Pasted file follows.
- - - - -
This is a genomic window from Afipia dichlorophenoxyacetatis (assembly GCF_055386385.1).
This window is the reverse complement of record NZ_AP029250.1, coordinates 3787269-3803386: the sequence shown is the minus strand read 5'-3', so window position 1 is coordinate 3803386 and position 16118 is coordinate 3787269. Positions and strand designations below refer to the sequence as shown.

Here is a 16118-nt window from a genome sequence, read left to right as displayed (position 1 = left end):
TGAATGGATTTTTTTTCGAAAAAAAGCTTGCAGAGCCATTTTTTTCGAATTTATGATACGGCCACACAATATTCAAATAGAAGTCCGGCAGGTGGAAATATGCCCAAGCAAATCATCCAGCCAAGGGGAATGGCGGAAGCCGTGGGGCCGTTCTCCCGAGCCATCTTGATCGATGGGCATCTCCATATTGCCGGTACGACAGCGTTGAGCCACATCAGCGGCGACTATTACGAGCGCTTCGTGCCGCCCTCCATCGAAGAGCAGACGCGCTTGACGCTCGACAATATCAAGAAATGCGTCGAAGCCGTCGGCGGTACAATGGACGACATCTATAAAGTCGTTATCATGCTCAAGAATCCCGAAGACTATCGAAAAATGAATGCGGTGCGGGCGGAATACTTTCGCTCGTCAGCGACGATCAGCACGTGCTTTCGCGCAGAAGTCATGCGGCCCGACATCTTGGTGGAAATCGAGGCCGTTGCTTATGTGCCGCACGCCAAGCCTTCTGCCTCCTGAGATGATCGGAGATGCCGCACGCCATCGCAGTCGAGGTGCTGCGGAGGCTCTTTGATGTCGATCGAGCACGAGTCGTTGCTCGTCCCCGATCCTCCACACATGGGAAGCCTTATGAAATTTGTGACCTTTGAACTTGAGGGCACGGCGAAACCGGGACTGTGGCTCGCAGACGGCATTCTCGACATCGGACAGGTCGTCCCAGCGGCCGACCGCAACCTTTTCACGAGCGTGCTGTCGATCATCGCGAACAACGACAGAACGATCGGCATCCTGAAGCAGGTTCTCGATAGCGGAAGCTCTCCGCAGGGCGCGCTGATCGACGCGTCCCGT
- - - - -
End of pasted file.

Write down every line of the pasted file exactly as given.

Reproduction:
This is a genomic window from Afipia dichlorophenoxyacetatis (assembly GCF_055386385.1).
This window is the reverse complement of record NZ_AP029250.1, coordinates 3787269-3803386: the sequence shown is the minus strand read 5'-3', so window position 1 is coordinate 3803386 and position 16118 is coordinate 3787269. Positions and strand designations below refer to the sequence as shown.

Here is a 16118-nt window from a genome sequence, read left to right as displayed (position 1 = left end):
TGAATGGATTTTTTTTCGAAAAAAAGCTTGCAGAGCCATTTTTTTCGAATTTATGATACGGCCACACAATATTCAAATAGAAGTCCGGCAGGTGGAAATATGCCCAAGCAAATCATCCAGCCAAGGGGAATGGCGGAAGCCGTGGGGCCGTTCTCCCGAGCCATCTTGATCGATGGGCATCTCCATATTGCCGGTACGACAGCGTTGAGCCACATCAGCGGCGACTATTACGAGCGCTTCGTGCCGCCCTCCATCGAAGAGCAGACGCGCTTGACGCTCGACAATATCAAGAAATGCGTCGAAGCCGTCGGCGGTACAATGGACGACATCTATAAAGTCGTTATCATGCTCAAGAATCCCGAAGACTATCGAAAAATGAATGCGGTGCGGGCGGAATACTTTCGCTCGTCAGCGACGATCAGCACGTGCTTTCGCGCAGAAGTCATGCGGCCCGACATCTTGGTGGAAATCGAGGCCGTTGCTTATGTGCCGCACGCCAAGCCTTCTGCCTCCTGAGATGATCGGAGATGCCGCACGCCATCGCAGTCGAGGTGCTGCGGAGGCTCTTTGATGTCGATCGAGCACGAGTCGTTGCTCGTCCCCGATCCTCCACACATGGGAAGCCTTATGAAATTTGTGACCTTTGAACTTGAGGGCACGGCGAAACCGGGACTGTGGCTCGCAGACGGCATTCTCGACATCGGACAGGTCGTCCCAGCGGCCGACCGCAACCTTTTCACGAGCGTGCTGTCGATCATCGCGAACAACGACAGAACGATCGGCATCCTGAAGCAGGTTCTCGATAGCGGAAGCTCTCCGCAGGGCGCGCTGATCGACGCGTCCCGT